Slow looking is an inclusive way of encouraging participation right from the start. It offers what I like to call a ‘level playing field’ on which to start a discussion – everyone can take part and no prior knowledge is required.


And curiosity. That magical ingredient that can turn a humdrum discussion into a memorable moment. Looking at something slowly and carefully is a really rewarding process – it’s a case of the more you look, the more you see, the more interesting the object becomes.

Through looking for longer, participants offer interpretations, ask questions and wonder out loud.

We reason together, put forward new ideas, respond to and build on the ideas of others. ⁠⁠The slow looking fires up that curiosity to keep exploring and discovering.


So how can you easily incorporate slow looking into your guided tours, educational programmes and online sessions – even if you don’t think you have the time?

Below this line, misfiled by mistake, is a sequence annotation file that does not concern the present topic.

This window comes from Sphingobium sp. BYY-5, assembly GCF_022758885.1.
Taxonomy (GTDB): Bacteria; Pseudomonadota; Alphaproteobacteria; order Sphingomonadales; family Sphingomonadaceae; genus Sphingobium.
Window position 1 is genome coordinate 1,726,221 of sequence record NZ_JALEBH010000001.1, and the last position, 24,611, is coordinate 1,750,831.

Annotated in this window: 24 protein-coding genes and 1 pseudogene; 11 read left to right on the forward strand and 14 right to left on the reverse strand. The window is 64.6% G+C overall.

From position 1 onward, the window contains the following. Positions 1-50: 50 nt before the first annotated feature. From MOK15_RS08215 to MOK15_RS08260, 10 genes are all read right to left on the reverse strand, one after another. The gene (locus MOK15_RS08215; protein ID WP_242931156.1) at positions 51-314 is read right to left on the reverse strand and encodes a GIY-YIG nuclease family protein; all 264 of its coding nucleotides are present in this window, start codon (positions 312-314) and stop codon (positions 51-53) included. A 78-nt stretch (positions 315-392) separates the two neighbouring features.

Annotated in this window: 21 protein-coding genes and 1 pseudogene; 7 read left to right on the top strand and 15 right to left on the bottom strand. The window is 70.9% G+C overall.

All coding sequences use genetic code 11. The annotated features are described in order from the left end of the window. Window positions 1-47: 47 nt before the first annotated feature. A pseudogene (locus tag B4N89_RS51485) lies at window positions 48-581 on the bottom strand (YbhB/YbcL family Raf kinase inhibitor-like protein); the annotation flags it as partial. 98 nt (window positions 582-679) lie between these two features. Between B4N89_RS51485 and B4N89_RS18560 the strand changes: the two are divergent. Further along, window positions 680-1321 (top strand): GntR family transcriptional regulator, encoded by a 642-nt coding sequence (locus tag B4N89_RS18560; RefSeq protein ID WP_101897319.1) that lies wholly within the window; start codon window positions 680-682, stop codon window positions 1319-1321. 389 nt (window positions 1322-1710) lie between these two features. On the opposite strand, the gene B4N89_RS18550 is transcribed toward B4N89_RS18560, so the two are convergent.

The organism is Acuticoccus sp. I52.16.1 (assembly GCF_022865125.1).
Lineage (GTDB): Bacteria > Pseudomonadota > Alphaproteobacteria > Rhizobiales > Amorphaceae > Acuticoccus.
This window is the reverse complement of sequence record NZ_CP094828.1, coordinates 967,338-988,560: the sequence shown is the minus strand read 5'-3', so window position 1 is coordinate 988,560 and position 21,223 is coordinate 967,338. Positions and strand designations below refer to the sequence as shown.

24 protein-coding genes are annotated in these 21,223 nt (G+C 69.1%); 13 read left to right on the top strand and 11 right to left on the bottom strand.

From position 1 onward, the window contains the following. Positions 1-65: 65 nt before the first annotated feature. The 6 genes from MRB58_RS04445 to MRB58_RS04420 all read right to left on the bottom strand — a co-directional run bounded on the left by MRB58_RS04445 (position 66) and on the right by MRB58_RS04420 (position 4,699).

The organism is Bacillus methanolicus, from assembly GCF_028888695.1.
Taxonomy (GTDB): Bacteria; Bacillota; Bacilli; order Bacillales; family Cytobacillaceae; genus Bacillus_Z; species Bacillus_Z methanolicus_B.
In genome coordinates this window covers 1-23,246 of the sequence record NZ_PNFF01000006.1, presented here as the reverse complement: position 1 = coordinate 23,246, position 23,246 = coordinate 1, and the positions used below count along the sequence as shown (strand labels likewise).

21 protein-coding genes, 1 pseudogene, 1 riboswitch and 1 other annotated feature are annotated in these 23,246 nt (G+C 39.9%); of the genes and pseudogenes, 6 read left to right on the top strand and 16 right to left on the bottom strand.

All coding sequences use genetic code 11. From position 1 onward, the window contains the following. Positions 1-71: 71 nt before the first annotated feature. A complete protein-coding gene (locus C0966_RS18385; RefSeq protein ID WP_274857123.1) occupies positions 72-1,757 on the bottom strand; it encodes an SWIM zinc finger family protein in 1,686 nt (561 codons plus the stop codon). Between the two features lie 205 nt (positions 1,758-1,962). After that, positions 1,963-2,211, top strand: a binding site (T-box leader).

Here are some suggestions:

  1. Remember this one rule: Every discussion starts with looking. At the start of every artwork or object discussion you need to allow time for your participants to look first. All too often, I hear museum guides and educators arrive at a stop and then start to talk immediately about what they see, sometimes the educator will start describing the artwork for the group or will start sharing information immediately. Stop. Allow your group to look at what is in front of them. Give some time for looking – 10 seconds, 20 seconds or longer.